The Rights-Based System of Medieval Society
The medieval system [of Europe] had been a rights-based system. Each member of that society had a particular place that determined rights, obligations, and a well-defined role. It is a familiar but erroneous portrait of the medieval era that depicts its society as uniform and colorless. Rights-based systems can in fact yield enormous diversity, because though conformity may be enforced by law, it is not necessarily enforced by that most pitiless of masters, the individual ambition; thus such systems often encourage creativity, as the natural exuberance of individuals attempts to circumvent the rigidity of their assigned roles and the received wisdom. Yet these systems often strike us as irrational in practice because they do not attempt to match talent and performance with role….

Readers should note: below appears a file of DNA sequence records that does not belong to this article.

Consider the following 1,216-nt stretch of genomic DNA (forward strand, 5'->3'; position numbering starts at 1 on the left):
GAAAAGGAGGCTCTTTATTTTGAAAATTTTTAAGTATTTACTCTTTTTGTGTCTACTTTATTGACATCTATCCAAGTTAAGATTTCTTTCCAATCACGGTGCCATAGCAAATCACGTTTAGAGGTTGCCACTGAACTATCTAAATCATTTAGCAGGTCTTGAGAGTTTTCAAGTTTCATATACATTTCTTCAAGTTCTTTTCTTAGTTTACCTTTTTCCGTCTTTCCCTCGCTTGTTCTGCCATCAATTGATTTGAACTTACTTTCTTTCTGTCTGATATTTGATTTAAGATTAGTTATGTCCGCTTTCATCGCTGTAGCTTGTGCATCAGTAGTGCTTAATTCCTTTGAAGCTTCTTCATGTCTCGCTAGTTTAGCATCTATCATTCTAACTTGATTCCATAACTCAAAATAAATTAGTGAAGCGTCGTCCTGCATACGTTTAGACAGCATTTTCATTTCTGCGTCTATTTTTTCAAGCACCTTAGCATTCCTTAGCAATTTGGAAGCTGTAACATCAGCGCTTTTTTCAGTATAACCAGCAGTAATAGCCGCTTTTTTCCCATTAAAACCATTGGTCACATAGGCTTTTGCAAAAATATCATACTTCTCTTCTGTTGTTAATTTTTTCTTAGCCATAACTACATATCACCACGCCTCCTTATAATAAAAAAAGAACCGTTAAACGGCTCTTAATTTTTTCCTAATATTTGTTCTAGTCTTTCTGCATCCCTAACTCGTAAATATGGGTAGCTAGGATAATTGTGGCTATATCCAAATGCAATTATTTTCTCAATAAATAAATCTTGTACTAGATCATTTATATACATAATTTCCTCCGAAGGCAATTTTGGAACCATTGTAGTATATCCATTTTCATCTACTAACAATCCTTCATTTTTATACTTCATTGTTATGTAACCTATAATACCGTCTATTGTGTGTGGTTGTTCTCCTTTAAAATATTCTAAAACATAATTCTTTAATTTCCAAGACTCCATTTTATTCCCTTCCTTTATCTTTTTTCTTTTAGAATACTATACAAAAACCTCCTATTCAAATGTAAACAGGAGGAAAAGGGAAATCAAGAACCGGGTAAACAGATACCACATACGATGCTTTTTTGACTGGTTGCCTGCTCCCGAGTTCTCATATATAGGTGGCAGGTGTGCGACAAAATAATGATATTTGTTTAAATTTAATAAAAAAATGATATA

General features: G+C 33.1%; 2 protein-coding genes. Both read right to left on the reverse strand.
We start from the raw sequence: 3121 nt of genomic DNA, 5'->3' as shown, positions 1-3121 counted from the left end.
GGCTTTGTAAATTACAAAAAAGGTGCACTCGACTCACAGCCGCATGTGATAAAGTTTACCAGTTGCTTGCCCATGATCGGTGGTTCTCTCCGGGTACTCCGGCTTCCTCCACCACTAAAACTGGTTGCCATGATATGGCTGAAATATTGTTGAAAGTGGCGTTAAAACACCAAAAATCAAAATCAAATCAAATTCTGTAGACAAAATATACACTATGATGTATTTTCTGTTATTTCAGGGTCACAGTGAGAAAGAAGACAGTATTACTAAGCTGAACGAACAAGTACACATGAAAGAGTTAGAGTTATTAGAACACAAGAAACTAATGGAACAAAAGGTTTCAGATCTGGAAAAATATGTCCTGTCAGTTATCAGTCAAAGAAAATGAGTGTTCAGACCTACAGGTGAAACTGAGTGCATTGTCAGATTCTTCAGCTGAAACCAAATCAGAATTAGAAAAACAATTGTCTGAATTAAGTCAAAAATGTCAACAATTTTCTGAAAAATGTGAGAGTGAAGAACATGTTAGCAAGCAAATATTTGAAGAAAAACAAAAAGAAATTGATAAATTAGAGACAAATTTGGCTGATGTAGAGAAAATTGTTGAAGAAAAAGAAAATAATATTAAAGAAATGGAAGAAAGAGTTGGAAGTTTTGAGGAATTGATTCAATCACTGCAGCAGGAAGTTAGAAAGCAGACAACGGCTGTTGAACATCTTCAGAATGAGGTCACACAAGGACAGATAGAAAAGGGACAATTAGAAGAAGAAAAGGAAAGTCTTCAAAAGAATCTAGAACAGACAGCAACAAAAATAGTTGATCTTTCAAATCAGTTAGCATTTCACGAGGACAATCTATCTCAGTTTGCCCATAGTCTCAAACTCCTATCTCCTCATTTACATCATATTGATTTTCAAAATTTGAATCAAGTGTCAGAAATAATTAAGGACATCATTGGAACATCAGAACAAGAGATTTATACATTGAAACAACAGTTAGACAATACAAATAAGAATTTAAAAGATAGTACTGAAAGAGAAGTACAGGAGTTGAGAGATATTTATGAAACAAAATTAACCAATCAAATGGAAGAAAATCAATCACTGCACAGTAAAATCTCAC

In the medieval period, there had been a universal system of customary law, based on the rights of inheritance, charters, and grants. Customary law is the common law of practices. We are inclined today to think of common law as generated by courts, but this is really an abbreviation: common law is simply the customary law of the judiciary; it grows and is modified by the exercise of court practices. The medieval period was almost entirely ruled by a kind of common law, but the generating institutions of that law were seldom judicial courts….
Precisely because the inherited institutions were rights-based, they could not promote new arrangements that were violative of the customary methods. A prince alone could not rewrite the constitutional rules of his society’s governance to meet his own needs; that would require an institution that objectified the needs of the prince but was distinct from the prince himself[—the future princely state].